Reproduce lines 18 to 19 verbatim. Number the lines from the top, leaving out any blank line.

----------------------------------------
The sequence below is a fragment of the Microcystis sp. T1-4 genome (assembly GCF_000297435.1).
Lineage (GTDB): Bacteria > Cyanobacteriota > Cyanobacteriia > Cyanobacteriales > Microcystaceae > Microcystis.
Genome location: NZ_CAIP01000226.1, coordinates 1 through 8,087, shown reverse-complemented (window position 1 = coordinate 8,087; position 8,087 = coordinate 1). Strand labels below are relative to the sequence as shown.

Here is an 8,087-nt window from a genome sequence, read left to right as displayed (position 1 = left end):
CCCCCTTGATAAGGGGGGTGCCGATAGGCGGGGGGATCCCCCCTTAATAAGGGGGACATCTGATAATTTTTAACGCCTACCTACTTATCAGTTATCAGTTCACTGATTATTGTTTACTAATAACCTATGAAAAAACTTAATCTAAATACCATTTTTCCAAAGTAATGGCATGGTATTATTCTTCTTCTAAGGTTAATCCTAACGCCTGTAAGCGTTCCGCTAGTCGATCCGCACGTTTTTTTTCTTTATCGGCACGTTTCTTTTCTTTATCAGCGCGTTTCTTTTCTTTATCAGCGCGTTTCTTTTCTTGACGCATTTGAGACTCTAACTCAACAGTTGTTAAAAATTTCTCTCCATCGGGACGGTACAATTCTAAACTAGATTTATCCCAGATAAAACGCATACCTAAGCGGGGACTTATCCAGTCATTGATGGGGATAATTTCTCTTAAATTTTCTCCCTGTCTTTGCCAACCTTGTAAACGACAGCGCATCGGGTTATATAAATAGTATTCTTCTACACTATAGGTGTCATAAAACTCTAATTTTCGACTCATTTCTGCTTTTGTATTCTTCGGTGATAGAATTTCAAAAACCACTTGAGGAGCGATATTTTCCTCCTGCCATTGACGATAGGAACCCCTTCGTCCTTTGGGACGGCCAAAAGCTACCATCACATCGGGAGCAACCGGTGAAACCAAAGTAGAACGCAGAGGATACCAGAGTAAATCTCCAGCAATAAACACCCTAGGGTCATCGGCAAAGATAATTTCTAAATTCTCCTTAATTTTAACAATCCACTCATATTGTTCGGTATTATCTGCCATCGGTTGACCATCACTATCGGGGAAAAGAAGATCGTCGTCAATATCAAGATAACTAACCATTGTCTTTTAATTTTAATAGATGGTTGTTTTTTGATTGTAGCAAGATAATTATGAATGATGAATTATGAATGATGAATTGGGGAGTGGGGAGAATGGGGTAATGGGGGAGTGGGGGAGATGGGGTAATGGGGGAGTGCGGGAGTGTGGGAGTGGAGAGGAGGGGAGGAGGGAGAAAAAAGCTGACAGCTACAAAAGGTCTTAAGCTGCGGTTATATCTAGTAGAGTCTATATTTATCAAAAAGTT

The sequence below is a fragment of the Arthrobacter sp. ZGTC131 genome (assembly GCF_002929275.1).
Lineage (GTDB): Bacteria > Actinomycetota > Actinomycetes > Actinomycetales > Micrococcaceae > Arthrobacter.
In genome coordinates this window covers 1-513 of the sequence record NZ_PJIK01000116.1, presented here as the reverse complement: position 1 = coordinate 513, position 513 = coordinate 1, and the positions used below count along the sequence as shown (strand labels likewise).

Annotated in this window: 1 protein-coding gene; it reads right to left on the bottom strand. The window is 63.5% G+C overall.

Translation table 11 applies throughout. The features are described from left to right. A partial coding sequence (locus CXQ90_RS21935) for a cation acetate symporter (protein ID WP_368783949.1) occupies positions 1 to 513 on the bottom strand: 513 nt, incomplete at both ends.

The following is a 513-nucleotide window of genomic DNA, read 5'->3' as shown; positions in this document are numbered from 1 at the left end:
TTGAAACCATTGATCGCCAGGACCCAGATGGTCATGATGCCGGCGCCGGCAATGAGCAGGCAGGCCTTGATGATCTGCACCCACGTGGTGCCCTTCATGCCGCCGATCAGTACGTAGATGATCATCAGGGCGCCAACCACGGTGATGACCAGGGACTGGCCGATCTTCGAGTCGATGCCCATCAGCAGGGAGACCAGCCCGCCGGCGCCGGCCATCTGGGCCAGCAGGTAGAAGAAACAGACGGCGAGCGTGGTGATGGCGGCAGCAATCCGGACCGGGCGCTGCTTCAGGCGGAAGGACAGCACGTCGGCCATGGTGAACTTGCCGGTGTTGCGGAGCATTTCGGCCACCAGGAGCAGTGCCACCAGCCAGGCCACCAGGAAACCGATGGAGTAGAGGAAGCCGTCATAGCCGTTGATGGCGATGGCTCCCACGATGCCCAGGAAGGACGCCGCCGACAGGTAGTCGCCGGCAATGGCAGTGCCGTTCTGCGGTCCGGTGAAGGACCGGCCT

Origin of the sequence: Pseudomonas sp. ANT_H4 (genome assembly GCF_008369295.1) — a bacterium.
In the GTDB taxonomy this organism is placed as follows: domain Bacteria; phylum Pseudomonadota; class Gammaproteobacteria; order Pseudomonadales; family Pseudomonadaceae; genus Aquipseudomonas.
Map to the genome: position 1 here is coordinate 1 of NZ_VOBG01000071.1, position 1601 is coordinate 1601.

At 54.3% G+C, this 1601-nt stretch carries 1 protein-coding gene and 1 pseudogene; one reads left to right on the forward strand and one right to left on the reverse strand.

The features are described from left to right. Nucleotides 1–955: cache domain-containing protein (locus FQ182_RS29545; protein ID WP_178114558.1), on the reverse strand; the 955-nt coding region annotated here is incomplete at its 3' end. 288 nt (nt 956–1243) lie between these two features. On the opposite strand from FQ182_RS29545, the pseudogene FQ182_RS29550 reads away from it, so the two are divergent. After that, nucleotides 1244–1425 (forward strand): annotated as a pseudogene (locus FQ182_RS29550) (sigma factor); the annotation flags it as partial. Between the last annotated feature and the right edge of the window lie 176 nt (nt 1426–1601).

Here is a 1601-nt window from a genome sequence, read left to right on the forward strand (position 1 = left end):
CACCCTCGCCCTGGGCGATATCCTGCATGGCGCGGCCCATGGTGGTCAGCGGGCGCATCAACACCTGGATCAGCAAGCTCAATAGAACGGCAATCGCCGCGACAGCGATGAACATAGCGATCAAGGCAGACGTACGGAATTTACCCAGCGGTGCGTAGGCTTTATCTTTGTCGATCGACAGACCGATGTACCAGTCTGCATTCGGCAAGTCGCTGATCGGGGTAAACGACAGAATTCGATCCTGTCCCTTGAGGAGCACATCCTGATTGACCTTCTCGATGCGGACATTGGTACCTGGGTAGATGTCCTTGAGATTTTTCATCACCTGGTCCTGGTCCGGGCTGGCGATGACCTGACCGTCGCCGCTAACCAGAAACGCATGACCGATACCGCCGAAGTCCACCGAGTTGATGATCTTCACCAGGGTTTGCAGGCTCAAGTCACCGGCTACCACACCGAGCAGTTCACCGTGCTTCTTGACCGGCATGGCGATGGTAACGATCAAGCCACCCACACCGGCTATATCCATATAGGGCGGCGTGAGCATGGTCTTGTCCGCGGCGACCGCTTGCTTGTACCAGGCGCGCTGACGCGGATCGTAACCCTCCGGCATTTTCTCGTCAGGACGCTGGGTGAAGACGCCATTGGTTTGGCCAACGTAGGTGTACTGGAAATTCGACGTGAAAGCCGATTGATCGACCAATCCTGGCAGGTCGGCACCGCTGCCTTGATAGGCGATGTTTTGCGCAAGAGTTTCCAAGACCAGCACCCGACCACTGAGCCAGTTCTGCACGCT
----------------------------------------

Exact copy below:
Here is a 1601-nt window from a genome sequence, read left to right on the forward strand (position 1 = left end):
CACCCTCGCCCTGGGCGATATCCTGCATGGCGCGGCCCATGGTGGTCAGCGGGCGCATCAACACCTGGATCAGCAAGCTCAATAGAACGGCAATCGCCGCGACAGCGATGAACATAGCGATCAAGGCAGACGTACGGAATTTACCCAGCGGTGCGTAGGCTTTATCTTTGTCGATCGACAGACCGATGTACCAGTCTGCATTCGGCAAGTCGCTGATCGGGGTAAACGACAGAATTCGATCCTGTCCCTTGAGGAGCACATCCTGATTGACCTTCTCGATGCGGACATTGGTACCTGGGTAGATGTCCTTGAGATTTTTCATCACCTGGTCCTGGTCCGGGCTGGCGATGACCTGACCGTCGCCGCTAACCAGAAACGCATGACCGATACCGCCGAAGTCCACCGAGTTGATGATCTTCACCAGGGTTTGCAGGCTCAAGTCACCGGCTACCACACCGAGCAGTTCACCGTGCTTCTTGACCGGCATGGCGATGGTAACGATCAAGCCACCCACACCGGCTATATCCATATAGGGCGGCGTGAGCATGGTCTTGTCCGCGGCGACCGCTTGCTTGTACCAGGCGCGCTGACGCGGATCGTAACCCTCCGGCATTTTCTCGTCAGGACGCTGGGTGAAGACGCCATTGGTTTGGCCAACGTAGGTGTACTGGAAATTCGACGTGAAAGCCGATTGATCGACCAATCCTGGCAGGTCGGCACCGCTGCCTTGATAGGCGATGTTTTGCGCAAGAGTTTCCAAGACCAGCACCCGACCACTGAGCCAGTTCTGCACGCT